Despite chilly temps and snow-covered ground, winter camping is heating up across the country, as more and more campers brave the cold to stave off symptoms of seasonal depression. According to recent data from Kampground of America (KOA), 38 percent of campers are interested in winter camping this year—double the rate from last year. And the benefits of winter camping are numerous.

Many winter campers cite mental stress as a main reason for getting outside; 45 percent of new campers are turning to camping to help them cope with cabin fever, while 29 percent of all campers are looking to recharge from the stress of everyday life. In addition, 33 percent of campers are turning to camping to address symptoms of seasonal affective disorder (SAD).

In This Article

While the winter blues might make us want to curl up on our couch and hibernate until spring, getting outside can help: A dose of nature in the dreary months can give our brains and bodies the reboot they crave.

“Nature has always been known to be important in keeping us emotionally, psychologically, and physically healthy,” says Jennifer Teplin, LCSW, founder and clinical director of boutique psychotherapy practice, Manhattan Wellness. “Leaning into the outdoors during the dreary months can mitigate symptoms of SAD by forcing individuals to get out of their heads and out of their everyday tasks. So often we get stuck in our typical routines which can leave us feeling drained and unmotivated. When we step into nature, especially in the winter, our senses are sparked and curiosity and mindfulness can take over.”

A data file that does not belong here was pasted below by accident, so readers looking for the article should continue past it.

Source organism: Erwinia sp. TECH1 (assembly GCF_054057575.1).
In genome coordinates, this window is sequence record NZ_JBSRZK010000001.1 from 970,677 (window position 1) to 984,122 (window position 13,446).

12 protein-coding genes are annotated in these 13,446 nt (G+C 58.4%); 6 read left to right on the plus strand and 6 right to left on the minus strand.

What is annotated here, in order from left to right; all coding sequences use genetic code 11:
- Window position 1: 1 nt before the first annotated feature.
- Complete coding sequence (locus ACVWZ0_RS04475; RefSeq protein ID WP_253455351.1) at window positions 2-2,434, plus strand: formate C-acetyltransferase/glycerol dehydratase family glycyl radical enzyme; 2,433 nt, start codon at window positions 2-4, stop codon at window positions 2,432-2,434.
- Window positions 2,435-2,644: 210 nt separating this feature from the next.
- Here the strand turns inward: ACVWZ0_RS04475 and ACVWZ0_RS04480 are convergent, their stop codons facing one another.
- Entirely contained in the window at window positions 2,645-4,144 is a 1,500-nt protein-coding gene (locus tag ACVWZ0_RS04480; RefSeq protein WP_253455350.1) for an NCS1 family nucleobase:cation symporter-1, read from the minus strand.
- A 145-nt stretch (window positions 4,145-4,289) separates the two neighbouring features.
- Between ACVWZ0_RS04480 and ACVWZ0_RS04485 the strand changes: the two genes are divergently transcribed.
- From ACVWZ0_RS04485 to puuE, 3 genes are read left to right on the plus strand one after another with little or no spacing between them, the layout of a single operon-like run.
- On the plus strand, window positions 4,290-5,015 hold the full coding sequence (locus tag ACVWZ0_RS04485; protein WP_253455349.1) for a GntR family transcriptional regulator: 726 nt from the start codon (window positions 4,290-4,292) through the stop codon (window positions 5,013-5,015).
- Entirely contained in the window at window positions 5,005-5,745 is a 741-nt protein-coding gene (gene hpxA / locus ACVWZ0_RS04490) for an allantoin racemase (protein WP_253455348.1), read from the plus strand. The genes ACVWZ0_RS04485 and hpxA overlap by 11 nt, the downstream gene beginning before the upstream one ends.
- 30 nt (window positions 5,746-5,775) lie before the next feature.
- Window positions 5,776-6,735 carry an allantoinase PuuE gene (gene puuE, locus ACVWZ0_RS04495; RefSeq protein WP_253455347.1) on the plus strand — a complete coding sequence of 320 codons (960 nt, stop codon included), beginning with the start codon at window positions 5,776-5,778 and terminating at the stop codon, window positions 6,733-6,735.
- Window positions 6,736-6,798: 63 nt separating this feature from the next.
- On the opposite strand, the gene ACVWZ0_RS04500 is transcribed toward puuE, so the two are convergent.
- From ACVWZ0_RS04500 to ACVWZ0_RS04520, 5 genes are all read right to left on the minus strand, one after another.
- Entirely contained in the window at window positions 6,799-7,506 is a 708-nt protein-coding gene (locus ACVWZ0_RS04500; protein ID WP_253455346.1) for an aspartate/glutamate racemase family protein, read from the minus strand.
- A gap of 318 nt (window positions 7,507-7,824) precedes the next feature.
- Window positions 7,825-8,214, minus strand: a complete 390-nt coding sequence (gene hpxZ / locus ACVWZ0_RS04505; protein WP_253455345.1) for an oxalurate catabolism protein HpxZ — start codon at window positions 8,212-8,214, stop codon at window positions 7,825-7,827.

Why? Mental health experts say that, no matter the season, the great outdoors can regulate our brain and body chemistry, break up our day, and allow us to feel more connected to the world around us.

1. It regulates our brain and body chemistry

It’s not just all in your head—winter can have various effects on our brain and body, especially as we spend more time indoors. Cori Wright, MS, CMHC, SEP, a wilderness therapist at Evoke Therapy in Santa Clara, Utah, explains that changes in temperature, daylight exposure, and lifestyle factors can disrupt our systems, purely from a chemistry standpoint.

“There’s a decrease in serotonin and vitamin D3 based on the environment changing, both of which help regulate your mood,” Wright says. “Then there’s potentially an increase of melatonin4, which affects our sleeping cycles—it’s kind of this perfect storm where it takes more active intervention personally for [people with seasonal depression] to be well.”

The antidote? Going outside, be it through cold-weather camping or otherwise. Being in the sunshine (especially when there’s less of it) can help boost your vitamin D. Physical activity can boost endorphins, while taking advantage of limited daylight can help re-regulate our circadian rhythms. “The hardest part is getting out there. But once you’re there, it has a tremendous effect on our well-being and shifting the chemistry that is responsible for SAD,” says Wright.

2. It induces ‘soft fascination’

Ever find yourself lost in the swirl of falling snow, or captivated by the rhythmic sound of a babbling brook? Turns out, it’s not just a pleasant pastime—it’s called “soft fascination,1” which refers to a state of gentle, effortless attention or interest that often occurs when individuals engage with aspects of nature. Wright explains that the alternative of sitting inside all day in artificial light on our computer screens can have a vastly different impact on our attention span and focus.

“There’s been so many studies2 recently on people walking through indoor environments and outdoor environments and how differently the brain interacts with those environments,” she says. “The outdoors offers us joy, curiosity, play—all the things that engage the parts of our brain that create health.”

Nature has a unique way of restoring your focus. Soft fascination with the natural world gives your mind a break from the constant hustle, allowing you to bounce back with a fresh perspective.

3. It puts things in perspective

Speaking of perspective, “There is huge value in being a part of something or experiencing something greater than just ourselves, and nature provides an easy resource in doing so,” says Teplin.